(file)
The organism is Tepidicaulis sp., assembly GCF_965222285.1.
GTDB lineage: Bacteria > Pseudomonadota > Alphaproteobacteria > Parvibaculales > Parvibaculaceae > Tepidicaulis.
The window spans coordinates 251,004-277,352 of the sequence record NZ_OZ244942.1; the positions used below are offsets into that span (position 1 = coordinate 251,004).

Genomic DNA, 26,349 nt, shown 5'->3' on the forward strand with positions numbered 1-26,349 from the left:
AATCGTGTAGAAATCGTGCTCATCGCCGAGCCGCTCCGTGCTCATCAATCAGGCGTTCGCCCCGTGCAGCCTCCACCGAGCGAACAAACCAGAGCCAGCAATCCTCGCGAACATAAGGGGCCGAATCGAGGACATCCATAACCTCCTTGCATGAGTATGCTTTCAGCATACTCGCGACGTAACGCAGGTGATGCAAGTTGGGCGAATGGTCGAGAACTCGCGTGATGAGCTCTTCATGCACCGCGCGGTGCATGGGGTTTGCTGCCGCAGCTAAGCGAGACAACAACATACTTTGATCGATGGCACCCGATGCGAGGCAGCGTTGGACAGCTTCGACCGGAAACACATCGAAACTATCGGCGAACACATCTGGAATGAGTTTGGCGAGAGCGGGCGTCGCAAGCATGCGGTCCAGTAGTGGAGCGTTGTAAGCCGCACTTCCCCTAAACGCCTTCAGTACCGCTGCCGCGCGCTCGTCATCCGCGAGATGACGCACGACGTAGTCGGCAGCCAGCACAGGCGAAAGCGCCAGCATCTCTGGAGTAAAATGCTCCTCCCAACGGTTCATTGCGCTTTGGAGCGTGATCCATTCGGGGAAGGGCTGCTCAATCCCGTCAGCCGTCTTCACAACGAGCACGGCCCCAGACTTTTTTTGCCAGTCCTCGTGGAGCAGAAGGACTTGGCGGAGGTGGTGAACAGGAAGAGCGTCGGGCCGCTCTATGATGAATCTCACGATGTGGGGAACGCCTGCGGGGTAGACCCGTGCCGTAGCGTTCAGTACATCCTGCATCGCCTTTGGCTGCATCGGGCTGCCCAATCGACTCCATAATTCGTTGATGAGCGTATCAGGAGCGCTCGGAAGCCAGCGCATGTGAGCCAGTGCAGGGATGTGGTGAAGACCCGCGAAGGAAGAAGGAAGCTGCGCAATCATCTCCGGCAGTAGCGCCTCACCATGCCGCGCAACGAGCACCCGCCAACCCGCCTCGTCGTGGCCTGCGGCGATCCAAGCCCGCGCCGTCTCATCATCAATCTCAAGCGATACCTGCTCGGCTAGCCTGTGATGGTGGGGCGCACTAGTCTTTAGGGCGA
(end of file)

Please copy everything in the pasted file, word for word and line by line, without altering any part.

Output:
The organism is Tepidicaulis sp., assembly GCF_965222285.1.
GTDB lineage: Bacteria > Pseudomonadota > Alphaproteobacteria > Parvibaculales > Parvibaculaceae > Tepidicaulis.
The window spans coordinates 251,004-277,352 of the sequence record NZ_OZ244942.1; the positions used below are offsets into that span (position 1 = coordinate 251,004).

Genomic DNA, 26,349 nt, shown 5'->3' on the forward strand with positions numbered 1-26,349 from the left:
AATCGTGTAGAAATCGTGCTCATCGCCGAGCCGCTCCGTGCTCATCAATCAGGCGTTCGCCCCGTGCAGCCTCCACCGAGCGAACAAACCAGAGCCAGCAATCCTCGCGAACATAAGGGGCCGAATCGAGGACATCCATAACCTCCTTGCATGAGTATGCTTTCAGCATACTCGCGACGTAACGCAGGTGATGCAAGTTGGGCGAATGGTCGAGAACTCGCGTGATGAGCTCTTCATGCACCGCGCGGTGCATGGGGTTTGCTGCCGCAGCTAAGCGAGACAACAACATACTTTGATCGATGGCACCCGATGCGAGGCAGCGTTGGACAGCTTCGACCGGAAACACATCGAAACTATCGGCGAACACATCTGGAATGAGTTTGGCGAGAGCGGGCGTCGCAAGCATGCGGTCCAGTAGTGGAGCGTTGTAAGCCGCACTTCCCCTAAACGCCTTCAGTACCGCTGCCGCGCGCTCGTCATCCGCGAGATGACGCACGACGTAGTCGGCAGCCAGCACAGGCGAAAGCGCCAGCATCTCTGGAGTAAAATGCTCCTCCCAACGGTTCATTGCGCTTTGGAGCGTGATCCATTCGGGGAAGGGCTGCTCAATCCCGTCAGCCGTCTTCACAACGAGCACGGCCCCAGACTTTTTTTGCCAGTCCTCGTGGAGCAGAAGGACTTGGCGGAGGTGGTGAACAGGAAGAGCGTCGGGCCGCTCTATGATGAATCTCACGATGTGGGGAACGCCTGCGGGGTAGACCCGTGCCGTAGCGTTCAGTACATCCTGCATCGCCTTTGGCTGCATCGGGCTGCCCAATCGACTCCATAATTCGTTGATGAGCGTATCAGGAGCGCTCGGAAGCCAGCGCATGTGAGCCAGTGCAGGGATGTGGTGAAGACCCGCGAAGGAAGAAGGAAGCTGCGCAATCATCTCCGGCAGTAGCGCCTCACCATGCCGCGCAACGAGCACCCGCCAACCCGCCTCGTCGTGGCCTGCGGCGATCCAAGCCCGCGCCGTCTCATCATCAATCTCAAGCGATACCTGCTCGGCTAGCCTGTGATGGTGGGGCGCACTAGTCTTTAGGGCGA